The Iliad is the story of the Trojan War told by the victors, and by men. At long last, another perspective is offered, in Booker Prize-winner Pat Barker's The Silence of the Girls. Briseis was queen of a city near Troy and, after it fell to the Greeks, she was given as prize of honor to Achilles. After Apollo compelled him to forfeit a concubine, Agamemnon took Briseis for his own. This indignity inspires Achilles's famous sulk, which begins the Iliad.
 
In the tradition of Margaret Atwood's Penelopiad, The Silence of the Girls is a much-needed retelling. Where men sing of honor and glory, women experience a different war. They are controlled by men: by their fathers and husbands, and then by their captors. Briseis is beautiful and royal; she hates her new status as concubine, but sees the far worse treatment of the "common women" who sleep under the Greeks' huts, with their dogs, and are used by any man who pleases. She is clever and gives nuanced portraits of many characters in the Greek encampment below Troy's walls. She is proud, angered by the indignities of slavery. One of the book's themes is the question of authorship: she knows that it is Achilles's story that the world will hear, but she searches for her own within narratives of men and war.
 
Strong, beautiful Achilles is cold, but stops short of cruelty. Gentle Patroclus eventually befriends Briseis. Ajax, Agamemnon, Odysseus and Nestor are profiled; but equally important are the other slave women. Briseis has friends, allies and antagonists among them, but always considers their struggles. For example, Ajax's concubine is one of several women who recommend pregnancy above all other strategies. Briseis does not love her captors. But one of her revelations involves how the Trojans will survive, in the end: the sons of the Greeks will remember the Trojan lullabies their captive mothers sang to them.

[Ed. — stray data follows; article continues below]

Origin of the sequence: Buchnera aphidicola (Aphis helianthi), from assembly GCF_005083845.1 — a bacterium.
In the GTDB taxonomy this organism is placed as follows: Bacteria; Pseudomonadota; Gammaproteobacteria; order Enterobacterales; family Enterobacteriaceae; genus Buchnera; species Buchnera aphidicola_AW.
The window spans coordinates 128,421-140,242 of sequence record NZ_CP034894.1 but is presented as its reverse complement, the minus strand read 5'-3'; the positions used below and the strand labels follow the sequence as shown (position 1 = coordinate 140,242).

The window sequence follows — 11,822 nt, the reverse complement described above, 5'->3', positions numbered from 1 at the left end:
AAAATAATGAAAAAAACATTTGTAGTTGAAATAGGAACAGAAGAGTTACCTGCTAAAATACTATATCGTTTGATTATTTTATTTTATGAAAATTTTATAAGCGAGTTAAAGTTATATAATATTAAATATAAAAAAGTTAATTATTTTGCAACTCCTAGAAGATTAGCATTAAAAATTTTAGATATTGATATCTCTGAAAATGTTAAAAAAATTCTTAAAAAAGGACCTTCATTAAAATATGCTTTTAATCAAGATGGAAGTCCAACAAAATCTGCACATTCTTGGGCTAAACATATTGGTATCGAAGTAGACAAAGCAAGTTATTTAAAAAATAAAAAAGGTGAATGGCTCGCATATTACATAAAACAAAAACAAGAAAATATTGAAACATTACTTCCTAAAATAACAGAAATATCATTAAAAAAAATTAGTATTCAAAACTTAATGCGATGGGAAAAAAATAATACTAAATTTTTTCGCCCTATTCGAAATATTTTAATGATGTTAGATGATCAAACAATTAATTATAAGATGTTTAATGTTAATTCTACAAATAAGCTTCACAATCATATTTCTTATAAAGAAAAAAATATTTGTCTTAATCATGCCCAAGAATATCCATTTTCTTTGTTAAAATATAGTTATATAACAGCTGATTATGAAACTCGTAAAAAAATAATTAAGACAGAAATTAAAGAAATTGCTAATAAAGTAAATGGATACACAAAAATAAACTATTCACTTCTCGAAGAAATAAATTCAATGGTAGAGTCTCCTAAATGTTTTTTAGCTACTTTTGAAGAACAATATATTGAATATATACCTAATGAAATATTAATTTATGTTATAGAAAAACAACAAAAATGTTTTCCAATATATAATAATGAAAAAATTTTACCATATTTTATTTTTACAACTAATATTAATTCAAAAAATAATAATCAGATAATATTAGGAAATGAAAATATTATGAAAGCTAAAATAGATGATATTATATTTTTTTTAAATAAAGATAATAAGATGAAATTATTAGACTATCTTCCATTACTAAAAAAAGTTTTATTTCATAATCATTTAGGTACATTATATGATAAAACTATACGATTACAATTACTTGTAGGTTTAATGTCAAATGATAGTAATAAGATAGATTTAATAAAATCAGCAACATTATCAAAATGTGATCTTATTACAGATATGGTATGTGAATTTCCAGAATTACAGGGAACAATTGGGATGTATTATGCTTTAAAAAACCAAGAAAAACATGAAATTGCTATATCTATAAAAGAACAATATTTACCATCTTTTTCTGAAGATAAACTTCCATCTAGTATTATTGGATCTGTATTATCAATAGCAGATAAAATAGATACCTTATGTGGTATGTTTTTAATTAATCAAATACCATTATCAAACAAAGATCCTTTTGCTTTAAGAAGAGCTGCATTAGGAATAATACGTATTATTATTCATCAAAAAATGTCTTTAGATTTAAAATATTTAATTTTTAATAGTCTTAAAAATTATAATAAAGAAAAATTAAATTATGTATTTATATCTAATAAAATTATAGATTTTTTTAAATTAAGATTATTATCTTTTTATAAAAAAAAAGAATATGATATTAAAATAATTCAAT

The Silence of the Girls, like the classic it's modeled on, is an epic. Briseis's uncertain situation brings tension and momentum. At just 300 pages, this novel feels much bigger than it is, but is never heavy. Even with the atrocities, violence and loss it portrays, the protagonist's thoughtful, compassionate point of view emphasizes humanity. It would be too much to say she weighs both sides of an issue evenly; she is loyal to her family and angry with her captors, but she also sees the tragedy in ranks of young Greek boys killed.
 
This mature, reflective narrative manages the cataloging of Homer's telling (how many tripods offered, how many bowls of wine mixed), but with a grace and an interest in individual people that is fresh and novel. Barker uses metaphor and animal imagery deftly. Her prose flows easily, like storytelling between friends. It's an absolute pleasure to read for any devoted fan of the Iliad, but equally accessible to those new to the Trojan story; indeed, The Silence of the Girls might make the perfect entry. --Julia Kastner, librarian and blogger at pagesofjulia
 
Shelf Talker: This retelling of the Trojan War by one of the women on the side of defeat is essential, and essentially human.